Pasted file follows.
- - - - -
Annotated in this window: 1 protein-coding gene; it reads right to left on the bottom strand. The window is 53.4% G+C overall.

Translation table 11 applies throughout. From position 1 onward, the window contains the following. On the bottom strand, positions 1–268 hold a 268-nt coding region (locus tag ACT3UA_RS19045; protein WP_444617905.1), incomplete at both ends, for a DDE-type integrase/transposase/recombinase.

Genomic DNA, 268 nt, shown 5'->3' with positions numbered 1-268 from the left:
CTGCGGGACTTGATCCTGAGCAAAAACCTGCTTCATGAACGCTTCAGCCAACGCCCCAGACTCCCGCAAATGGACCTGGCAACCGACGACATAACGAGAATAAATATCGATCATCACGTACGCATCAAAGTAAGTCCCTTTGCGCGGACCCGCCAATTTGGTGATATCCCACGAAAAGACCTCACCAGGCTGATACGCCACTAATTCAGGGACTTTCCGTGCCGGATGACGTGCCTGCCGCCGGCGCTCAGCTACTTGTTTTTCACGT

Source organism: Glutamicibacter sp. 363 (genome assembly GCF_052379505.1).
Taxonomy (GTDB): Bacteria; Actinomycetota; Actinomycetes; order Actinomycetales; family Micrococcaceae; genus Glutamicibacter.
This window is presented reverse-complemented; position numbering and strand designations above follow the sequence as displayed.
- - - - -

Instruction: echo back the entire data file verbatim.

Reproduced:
Annotated in this window: 1 protein-coding gene; it reads right to left on the bottom strand. The window is 53.4% G+C overall.

Translation table 11 applies throughout. From position 1 onward, the window contains the following. On the bottom strand, positions 1–268 hold a 268-nt coding region (locus tag ACT3UA_RS19045; protein WP_444617905.1), incomplete at both ends, for a DDE-type integrase/transposase/recombinase.

Genomic DNA, 268 nt, shown 5'->3' with positions numbered 1-268 from the left:
CTGCGGGACTTGATCCTGAGCAAAAACCTGCTTCATGAACGCTTCAGCCAACGCCCCAGACTCCCGCAAATGGACCTGGCAACCGACGACATAACGAGAATAAATATCGATCATCACGTACGCATCAAAGTAAGTCCCTTTGCGCGGACCCGCCAATTTGGTGATATCCCACGAAAAGACCTCACCAGGCTGATACGCCACTAATTCAGGGACTTTCCGTGCCGGATGACGTGCCTGCCGCCGGCGCTCAGCTACTTGTTTTTCACGT

Source organism: Glutamicibacter sp. 363 (genome assembly GCF_052379505.1).
Taxonomy (GTDB): Bacteria; Actinomycetota; Actinomycetes; order Actinomycetales; family Micrococcaceae; genus Glutamicibacter.
This window is presented reverse-complemented; position numbering and strand designations above follow the sequence as displayed.